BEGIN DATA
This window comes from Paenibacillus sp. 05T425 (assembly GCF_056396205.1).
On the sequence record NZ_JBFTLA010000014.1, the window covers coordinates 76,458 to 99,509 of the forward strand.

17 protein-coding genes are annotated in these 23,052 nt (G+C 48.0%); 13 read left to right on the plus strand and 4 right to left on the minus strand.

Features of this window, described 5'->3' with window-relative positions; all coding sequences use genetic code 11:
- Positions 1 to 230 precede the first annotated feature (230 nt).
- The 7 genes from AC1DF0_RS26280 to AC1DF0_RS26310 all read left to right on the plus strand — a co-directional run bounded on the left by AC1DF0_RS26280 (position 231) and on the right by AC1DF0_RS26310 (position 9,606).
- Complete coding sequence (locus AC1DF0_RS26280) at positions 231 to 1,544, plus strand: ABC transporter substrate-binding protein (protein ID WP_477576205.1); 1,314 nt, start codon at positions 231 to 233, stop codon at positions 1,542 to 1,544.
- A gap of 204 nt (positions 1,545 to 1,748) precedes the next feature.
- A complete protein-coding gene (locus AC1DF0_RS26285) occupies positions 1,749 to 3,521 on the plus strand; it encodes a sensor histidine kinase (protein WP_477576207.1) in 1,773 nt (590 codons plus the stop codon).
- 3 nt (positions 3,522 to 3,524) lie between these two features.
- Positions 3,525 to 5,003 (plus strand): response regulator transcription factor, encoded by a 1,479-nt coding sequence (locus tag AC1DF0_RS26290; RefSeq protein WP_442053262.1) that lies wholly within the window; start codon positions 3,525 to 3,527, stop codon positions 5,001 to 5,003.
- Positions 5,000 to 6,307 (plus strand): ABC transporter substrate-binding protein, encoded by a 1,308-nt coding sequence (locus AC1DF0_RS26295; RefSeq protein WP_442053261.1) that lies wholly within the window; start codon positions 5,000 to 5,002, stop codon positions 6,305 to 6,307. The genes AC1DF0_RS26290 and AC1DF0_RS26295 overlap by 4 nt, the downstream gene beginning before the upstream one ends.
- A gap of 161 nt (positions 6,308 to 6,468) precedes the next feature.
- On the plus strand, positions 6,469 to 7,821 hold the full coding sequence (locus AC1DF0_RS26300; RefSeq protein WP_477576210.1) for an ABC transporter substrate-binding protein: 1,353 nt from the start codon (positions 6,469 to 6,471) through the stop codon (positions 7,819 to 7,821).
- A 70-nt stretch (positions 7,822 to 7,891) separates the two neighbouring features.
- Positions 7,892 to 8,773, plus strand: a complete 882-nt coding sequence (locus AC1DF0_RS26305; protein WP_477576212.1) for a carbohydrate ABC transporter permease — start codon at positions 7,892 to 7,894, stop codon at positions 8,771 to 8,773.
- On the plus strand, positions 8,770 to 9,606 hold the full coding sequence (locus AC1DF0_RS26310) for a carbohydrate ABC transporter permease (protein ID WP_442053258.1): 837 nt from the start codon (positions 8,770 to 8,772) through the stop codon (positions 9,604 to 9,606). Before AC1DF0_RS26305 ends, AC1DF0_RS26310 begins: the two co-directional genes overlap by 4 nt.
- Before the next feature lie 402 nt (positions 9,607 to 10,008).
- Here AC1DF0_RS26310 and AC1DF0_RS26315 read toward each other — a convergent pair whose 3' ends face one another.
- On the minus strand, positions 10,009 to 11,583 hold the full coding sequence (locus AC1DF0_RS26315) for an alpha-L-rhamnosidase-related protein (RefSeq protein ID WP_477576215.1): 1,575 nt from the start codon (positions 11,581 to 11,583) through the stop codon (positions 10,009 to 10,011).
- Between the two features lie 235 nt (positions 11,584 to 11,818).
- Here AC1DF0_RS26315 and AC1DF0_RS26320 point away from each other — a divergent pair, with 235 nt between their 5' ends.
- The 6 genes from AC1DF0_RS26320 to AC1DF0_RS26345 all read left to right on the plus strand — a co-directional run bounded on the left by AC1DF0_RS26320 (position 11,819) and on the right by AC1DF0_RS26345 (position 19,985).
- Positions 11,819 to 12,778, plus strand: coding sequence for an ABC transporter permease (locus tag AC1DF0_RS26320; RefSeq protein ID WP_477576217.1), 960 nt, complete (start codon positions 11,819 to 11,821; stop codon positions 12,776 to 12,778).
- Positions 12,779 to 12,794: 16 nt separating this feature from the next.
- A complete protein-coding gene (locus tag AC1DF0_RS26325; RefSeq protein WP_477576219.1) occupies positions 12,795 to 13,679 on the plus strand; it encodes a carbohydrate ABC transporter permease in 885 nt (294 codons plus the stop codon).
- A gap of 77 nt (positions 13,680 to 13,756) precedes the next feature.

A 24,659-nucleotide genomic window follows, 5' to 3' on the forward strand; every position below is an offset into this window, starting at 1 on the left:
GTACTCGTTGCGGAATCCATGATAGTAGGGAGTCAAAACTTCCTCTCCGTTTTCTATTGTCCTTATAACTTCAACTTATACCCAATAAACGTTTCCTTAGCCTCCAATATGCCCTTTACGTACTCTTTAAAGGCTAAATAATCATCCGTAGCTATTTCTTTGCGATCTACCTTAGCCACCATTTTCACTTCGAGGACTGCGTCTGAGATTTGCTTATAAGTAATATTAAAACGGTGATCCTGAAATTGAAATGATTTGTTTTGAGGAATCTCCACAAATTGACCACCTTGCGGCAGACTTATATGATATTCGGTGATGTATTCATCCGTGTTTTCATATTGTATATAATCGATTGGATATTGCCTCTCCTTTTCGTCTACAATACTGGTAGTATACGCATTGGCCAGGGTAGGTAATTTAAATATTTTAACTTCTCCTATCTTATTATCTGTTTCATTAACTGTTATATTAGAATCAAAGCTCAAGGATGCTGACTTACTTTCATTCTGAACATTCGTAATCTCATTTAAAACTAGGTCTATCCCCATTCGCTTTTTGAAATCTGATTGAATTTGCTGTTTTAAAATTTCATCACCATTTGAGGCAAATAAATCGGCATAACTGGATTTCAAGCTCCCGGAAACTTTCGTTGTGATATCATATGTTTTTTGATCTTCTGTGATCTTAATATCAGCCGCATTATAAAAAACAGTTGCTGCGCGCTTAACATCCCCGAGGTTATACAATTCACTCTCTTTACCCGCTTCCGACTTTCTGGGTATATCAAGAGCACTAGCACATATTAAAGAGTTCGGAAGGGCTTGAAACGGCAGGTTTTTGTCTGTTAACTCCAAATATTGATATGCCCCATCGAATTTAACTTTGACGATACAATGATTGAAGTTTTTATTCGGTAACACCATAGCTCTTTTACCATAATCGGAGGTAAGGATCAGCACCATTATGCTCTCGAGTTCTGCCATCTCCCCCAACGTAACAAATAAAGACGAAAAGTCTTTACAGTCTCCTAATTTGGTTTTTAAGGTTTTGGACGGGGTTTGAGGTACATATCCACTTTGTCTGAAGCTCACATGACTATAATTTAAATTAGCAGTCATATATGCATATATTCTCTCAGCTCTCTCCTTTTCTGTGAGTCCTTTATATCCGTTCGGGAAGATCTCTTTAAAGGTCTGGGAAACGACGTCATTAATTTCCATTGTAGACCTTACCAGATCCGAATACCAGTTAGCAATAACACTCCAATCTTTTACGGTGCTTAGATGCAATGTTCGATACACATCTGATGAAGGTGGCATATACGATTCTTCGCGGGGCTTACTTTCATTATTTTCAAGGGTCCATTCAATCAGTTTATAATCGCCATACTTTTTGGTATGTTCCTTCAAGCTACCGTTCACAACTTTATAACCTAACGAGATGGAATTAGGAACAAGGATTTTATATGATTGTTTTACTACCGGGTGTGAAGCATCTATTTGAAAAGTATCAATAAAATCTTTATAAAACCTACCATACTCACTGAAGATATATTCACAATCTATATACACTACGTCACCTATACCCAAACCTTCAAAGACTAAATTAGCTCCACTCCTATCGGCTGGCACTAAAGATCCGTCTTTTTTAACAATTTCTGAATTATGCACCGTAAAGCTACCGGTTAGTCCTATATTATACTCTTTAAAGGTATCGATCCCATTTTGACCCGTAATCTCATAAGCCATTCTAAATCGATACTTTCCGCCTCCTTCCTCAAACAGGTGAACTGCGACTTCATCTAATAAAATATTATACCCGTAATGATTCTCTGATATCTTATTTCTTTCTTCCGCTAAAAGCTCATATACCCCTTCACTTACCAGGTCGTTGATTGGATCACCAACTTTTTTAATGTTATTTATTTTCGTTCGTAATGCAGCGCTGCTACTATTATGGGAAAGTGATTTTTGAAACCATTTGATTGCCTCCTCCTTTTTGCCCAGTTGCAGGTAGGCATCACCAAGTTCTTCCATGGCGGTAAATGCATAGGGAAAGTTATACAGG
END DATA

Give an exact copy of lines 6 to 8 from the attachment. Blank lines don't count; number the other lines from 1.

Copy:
- The 7 genes from AC1DF0_RS26280 to AC1DF0_RS26310 all read left to right on the plus strand — a co-directional run bounded on the left by AC1DF0_RS26280 (position 231) and on the right by AC1DF0_RS26310 (position 9,606).
- Complete coding sequence (locus AC1DF0_RS26280) at positions 231 to 1,544, plus strand: ABC transporter substrate-binding protein (protein ID WP_477576205.1); 1,314 nt, start codon at positions 231 to 233, stop codon at positions 1,542 to 1,544.
- A gap of 204 nt (positions 1,545 to 1,748) precedes the next feature.